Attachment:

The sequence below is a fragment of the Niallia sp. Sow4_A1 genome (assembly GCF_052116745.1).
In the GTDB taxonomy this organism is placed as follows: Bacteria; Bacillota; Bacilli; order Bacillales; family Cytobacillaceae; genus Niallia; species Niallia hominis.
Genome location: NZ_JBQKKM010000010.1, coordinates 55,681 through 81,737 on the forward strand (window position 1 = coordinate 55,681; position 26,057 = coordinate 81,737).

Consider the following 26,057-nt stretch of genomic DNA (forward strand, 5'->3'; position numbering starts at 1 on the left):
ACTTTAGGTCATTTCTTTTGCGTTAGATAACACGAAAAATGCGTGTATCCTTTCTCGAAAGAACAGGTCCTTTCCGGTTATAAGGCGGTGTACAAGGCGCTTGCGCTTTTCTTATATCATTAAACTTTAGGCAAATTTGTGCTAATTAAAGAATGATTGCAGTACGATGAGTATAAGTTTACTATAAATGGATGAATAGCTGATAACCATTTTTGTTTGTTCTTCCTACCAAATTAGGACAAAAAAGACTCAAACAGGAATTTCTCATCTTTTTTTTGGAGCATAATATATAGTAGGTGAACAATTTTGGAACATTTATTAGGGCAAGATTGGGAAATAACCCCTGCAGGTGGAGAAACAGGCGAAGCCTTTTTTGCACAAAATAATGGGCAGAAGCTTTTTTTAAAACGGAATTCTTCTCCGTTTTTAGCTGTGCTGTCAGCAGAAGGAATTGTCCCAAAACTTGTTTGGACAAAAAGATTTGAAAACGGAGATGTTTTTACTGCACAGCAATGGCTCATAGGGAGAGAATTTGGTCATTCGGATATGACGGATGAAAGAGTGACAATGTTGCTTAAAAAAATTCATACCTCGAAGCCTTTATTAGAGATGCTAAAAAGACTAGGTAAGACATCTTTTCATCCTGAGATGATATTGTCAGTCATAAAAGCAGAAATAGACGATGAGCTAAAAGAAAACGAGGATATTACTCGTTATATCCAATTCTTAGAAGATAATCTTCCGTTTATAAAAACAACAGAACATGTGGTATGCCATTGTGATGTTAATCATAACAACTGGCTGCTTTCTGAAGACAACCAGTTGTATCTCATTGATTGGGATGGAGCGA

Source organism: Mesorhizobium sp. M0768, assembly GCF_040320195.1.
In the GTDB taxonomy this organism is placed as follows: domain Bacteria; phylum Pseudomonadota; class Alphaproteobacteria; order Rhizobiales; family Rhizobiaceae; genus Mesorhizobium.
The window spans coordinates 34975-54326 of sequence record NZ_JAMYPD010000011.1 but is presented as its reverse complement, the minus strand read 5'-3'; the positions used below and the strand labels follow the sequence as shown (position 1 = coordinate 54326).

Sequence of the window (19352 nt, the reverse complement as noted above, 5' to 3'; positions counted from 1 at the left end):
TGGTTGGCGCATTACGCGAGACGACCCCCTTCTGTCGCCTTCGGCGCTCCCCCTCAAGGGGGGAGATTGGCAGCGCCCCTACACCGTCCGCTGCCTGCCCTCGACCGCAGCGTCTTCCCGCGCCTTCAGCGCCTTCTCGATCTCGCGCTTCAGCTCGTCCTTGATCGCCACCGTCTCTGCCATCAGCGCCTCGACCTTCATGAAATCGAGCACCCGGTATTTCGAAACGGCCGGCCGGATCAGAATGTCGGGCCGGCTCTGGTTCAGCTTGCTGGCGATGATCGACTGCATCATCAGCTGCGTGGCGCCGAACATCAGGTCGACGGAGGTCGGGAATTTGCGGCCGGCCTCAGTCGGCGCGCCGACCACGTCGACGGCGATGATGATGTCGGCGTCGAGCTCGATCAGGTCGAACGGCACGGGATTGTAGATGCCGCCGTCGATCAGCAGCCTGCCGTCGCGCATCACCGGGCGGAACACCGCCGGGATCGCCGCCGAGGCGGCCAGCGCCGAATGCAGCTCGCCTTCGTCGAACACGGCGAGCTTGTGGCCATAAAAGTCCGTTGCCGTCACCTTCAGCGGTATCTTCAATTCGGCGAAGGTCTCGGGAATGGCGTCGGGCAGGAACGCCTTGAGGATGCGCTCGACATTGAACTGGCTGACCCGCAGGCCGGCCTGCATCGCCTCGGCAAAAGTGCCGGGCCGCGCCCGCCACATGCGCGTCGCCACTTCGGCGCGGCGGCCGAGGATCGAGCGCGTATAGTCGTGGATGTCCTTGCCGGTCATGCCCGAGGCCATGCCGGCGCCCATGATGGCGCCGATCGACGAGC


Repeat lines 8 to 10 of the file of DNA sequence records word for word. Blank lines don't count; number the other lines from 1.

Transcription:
The window spans coordinates 34975-54326 of sequence record NZ_JAMYPD010000011.1 but is presented as its reverse complement, the minus strand read 5'-3'; the positions used below and the strand labels follow the sequence as shown (position 1 = coordinate 54326).

Sequence of the window (19352 nt, the reverse complement as noted above, 5' to 3'; positions counted from 1 at the left end):
TGGTTGGCGCATTACGCGAGACGACCCCCTTCTGTCGCCTTCGGCGCTCCCCCTCAAGGGGGGAGATTGGCAGCGCCCCTACACCGTCCGCTGCCTGCCCTCGACCGCAGCGTCTTCCCGCGCCTTCAGCGCCTTCTCGATCTCGCGCTTCAGCTCGTCCTTGATCGCCACCGTCTCTGCCATCAGCGCCTCGACCTTCATGAAATCGAGCACCCGGTATTTCGAAACGGCCGGCCGGATCAGAATGTCGGGCCGGCTCTGGTTCAGCTTGCTGGCGATGATCGACTGCATCATCAGCTGCGTGGCGCCGAACATCAGGTCGACGGAGGTCGGGAATTTGCGGCCGGCCTCAGTCGGCGCGCCGACCACGTCGACGGCGATGATGATGTCGGCGTCGAGCTCGATCAGGTCGAACGGCACGGGATTGTAGATGCCGCCGTCGATCAGCAGCCTGCCGTCGCGCATCACCGGGCGGAACACCGCCGGGATCGCCGCCGAGGCGGCCAGCGCCGAATGCAGCTCGCCTTCGTCGAACACGGCGAGCTTGTGGCCATAAAAGTCCGTTGCCGTCACCTTCAGCGGTATCTTCAATTCGGCGAAGGTCTCGGGAATGGCGTCGGGCAGGAACGCCTTGAGGATGCGCTCGACATTGAACTGGCTGACCCGCAGGCCGGCCTGCATCGCCTCGGCAAAAGTGCCGGGCCGCGCCCGCCACATGCGCGTCGCCACTTCGGCGCGGCGGCCGAGGATCGAGCGCGTATAGTCGTGGATGTCCTTGCCGGTCATGCCCGAGGCCATGCCGGCGCCCATGATGGCGCCGATCGACGAGC